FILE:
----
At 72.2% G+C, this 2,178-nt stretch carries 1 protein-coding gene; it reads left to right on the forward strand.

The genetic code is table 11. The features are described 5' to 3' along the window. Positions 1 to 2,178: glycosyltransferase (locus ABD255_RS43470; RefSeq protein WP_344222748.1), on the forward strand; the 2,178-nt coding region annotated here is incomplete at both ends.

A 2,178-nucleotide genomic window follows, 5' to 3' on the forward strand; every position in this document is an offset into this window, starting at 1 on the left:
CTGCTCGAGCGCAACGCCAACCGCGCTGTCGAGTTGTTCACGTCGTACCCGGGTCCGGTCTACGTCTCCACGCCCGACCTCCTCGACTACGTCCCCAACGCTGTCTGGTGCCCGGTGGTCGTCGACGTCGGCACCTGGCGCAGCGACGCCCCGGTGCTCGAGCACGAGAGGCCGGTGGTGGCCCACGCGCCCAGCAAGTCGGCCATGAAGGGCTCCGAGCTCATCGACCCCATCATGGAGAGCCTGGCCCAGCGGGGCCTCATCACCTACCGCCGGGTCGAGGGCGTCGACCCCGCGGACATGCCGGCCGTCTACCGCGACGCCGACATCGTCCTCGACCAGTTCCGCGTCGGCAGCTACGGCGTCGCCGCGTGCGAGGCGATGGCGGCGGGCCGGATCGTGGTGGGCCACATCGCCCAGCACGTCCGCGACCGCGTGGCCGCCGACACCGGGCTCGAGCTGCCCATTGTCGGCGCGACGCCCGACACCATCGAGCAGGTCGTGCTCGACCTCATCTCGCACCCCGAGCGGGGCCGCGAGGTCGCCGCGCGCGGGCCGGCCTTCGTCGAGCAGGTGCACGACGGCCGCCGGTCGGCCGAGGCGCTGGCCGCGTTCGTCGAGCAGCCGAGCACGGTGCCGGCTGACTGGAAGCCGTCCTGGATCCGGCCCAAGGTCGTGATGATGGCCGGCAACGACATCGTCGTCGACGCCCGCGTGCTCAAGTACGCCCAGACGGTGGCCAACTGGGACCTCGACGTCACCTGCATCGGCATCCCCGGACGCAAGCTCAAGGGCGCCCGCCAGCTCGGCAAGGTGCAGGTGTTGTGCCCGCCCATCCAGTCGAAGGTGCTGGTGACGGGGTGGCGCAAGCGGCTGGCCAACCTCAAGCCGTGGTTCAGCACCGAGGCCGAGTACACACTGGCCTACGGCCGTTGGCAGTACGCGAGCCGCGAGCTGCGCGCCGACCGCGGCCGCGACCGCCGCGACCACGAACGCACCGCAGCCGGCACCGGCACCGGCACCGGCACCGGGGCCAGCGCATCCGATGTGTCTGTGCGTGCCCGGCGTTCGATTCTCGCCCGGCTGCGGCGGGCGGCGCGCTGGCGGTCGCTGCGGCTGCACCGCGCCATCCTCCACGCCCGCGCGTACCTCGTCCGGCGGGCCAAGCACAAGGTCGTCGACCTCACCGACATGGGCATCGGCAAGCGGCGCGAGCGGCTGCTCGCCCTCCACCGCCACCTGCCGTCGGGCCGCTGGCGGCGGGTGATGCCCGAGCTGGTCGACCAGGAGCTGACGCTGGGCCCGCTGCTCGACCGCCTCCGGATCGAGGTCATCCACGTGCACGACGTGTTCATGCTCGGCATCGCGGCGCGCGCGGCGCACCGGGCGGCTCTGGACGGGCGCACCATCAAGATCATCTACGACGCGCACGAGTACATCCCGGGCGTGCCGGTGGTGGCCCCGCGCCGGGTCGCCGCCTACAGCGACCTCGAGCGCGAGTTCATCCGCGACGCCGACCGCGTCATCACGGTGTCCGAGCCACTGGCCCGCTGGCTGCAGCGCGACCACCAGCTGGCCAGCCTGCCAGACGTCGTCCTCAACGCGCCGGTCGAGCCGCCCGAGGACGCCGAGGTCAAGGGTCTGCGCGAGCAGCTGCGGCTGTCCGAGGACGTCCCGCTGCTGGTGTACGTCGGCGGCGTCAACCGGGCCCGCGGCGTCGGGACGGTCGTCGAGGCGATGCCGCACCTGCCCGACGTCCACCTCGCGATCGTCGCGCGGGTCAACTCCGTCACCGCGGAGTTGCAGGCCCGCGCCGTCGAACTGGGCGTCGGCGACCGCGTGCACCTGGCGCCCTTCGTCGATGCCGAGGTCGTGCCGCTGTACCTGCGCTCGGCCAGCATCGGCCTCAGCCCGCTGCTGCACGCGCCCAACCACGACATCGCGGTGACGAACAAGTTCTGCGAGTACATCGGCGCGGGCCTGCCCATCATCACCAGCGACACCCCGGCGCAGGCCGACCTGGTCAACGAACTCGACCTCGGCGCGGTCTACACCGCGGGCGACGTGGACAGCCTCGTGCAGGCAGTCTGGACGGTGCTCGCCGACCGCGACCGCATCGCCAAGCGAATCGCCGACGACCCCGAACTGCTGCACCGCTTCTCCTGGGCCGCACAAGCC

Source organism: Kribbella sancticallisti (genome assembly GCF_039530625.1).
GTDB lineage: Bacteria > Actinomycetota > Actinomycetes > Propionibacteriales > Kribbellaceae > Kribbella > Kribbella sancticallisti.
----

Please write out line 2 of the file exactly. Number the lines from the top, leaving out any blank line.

The genetic code is table 11. The features are described 5' to 3' along the window. Positions 1 to 2,178: glycosyltransferase (locus ABD255_RS43470; RefSeq protein WP_344222748.1), on the forward strand; the 2,178-nt coding region annotated here is incomplete at both ends.